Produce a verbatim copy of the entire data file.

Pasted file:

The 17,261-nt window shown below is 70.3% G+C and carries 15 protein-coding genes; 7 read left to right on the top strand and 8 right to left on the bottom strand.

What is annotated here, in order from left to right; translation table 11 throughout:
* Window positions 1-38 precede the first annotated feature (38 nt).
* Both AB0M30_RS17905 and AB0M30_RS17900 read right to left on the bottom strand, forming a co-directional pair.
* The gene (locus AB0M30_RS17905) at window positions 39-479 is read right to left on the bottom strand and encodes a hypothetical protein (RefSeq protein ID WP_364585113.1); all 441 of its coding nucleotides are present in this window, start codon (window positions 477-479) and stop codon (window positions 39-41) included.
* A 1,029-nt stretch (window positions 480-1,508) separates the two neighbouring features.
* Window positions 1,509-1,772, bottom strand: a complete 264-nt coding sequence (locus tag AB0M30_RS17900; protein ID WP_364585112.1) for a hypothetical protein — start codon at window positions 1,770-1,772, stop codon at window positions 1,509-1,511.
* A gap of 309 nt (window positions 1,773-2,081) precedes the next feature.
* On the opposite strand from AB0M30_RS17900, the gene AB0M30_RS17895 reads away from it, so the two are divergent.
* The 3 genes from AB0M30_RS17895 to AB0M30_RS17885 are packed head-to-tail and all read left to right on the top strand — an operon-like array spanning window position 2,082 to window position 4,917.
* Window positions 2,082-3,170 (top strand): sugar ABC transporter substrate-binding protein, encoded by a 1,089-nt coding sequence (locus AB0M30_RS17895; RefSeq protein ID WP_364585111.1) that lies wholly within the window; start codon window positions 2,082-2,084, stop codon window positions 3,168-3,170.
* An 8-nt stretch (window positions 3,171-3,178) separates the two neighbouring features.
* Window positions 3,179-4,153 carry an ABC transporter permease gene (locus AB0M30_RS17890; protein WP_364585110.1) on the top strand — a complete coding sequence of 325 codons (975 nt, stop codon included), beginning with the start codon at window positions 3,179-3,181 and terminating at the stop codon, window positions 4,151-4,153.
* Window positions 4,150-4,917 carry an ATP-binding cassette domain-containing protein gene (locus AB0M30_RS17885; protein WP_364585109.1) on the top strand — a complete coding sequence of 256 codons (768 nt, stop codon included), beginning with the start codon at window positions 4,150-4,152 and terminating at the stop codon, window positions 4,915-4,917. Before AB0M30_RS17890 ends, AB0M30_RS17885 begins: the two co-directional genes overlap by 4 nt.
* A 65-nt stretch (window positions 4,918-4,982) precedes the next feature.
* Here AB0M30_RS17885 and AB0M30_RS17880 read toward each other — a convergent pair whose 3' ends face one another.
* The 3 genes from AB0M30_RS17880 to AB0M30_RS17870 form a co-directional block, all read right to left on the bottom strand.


The 17,261-nt window shown below is 70.3% G+C and carries 15 protein-coding genes; 7 read left to right on the top strand and 8 right to left on the bottom strand.

What is annotated here, in order from left to right; translation table 11 throughout:
* Window positions 1-38 precede the first annotated feature (38 nt).
* Both AB0M30_RS17905 and AB0M30_RS17900 read right to left on the bottom strand, forming a co-directional pair.
* The gene (locus AB0M30_RS17905) at window positions 39-479 is read right to left on the bottom strand and encodes a hypothetical protein (RefSeq protein ID WP_364585113.1); all 441 of its coding nucleotides are present in this window, start codon (window positions 477-479) and stop codon (window positions 39-41) included.
* A 1,029-nt stretch (window positions 480-1,508) separates the two neighbouring features.
* Window positions 1,509-1,772, bottom strand: a complete 264-nt coding sequence (locus tag AB0M30_RS17900; protein ID WP_364585112.1) for a hypothetical protein — start codon at window positions 1,770-1,772, stop codon at window positions 1,509-1,511.
* A gap of 309 nt (window positions 1,773-2,081) precedes the next feature.
* On the opposite strand from AB0M30_RS17900, the gene AB0M30_RS17895 reads away from it, so the two are divergent.
* The 3 genes from AB0M30_RS17895 to AB0M30_RS17885 are packed head-to-tail and all read left to right on the top strand — an operon-like array spanning window position 2,082 to window position 4,917.
* Window positions 2,082-3,170 (top strand): sugar ABC transporter substrate-binding protein, encoded by a 1,089-nt coding sequence (locus AB0M30_RS17895; RefSeq protein ID WP_364585111.1) that lies wholly within the window; start codon window positions 2,082-2,084, stop codon window positions 3,168-3,170.
* An 8-nt stretch (window positions 3,171-3,178) separates the two neighbouring features.
* Window positions 3,179-4,153 carry an ABC transporter permease gene (locus AB0M30_RS17890; protein WP_364585110.1) on the top strand — a complete coding sequence of 325 codons (975 nt, stop codon included), beginning with the start codon at window positions 3,179-3,181 and terminating at the stop codon, window positions 4,151-4,153.
* Window positions 4,150-4,917 carry an ATP-binding cassette domain-containing protein gene (locus AB0M30_RS17885; protein WP_364585109.1) on the top strand — a complete coding sequence of 256 codons (768 nt, stop codon included), beginning with the start codon at window positions 4,150-4,152 and terminating at the stop codon, window positions 4,915-4,917. Before AB0M30_RS17890 ends, AB0M30_RS17885 begins: the two co-directional genes overlap by 4 nt.
* A 65-nt stretch (window positions 4,918-4,982) precedes the next feature.
* Here AB0M30_RS17885 and AB0M30_RS17880 read toward each other — a convergent pair whose 3' ends face one another.
* The 3 genes from AB0M30_RS17880 to AB0M30_RS17870 form a co-directional block, all read right to left on the bottom strand.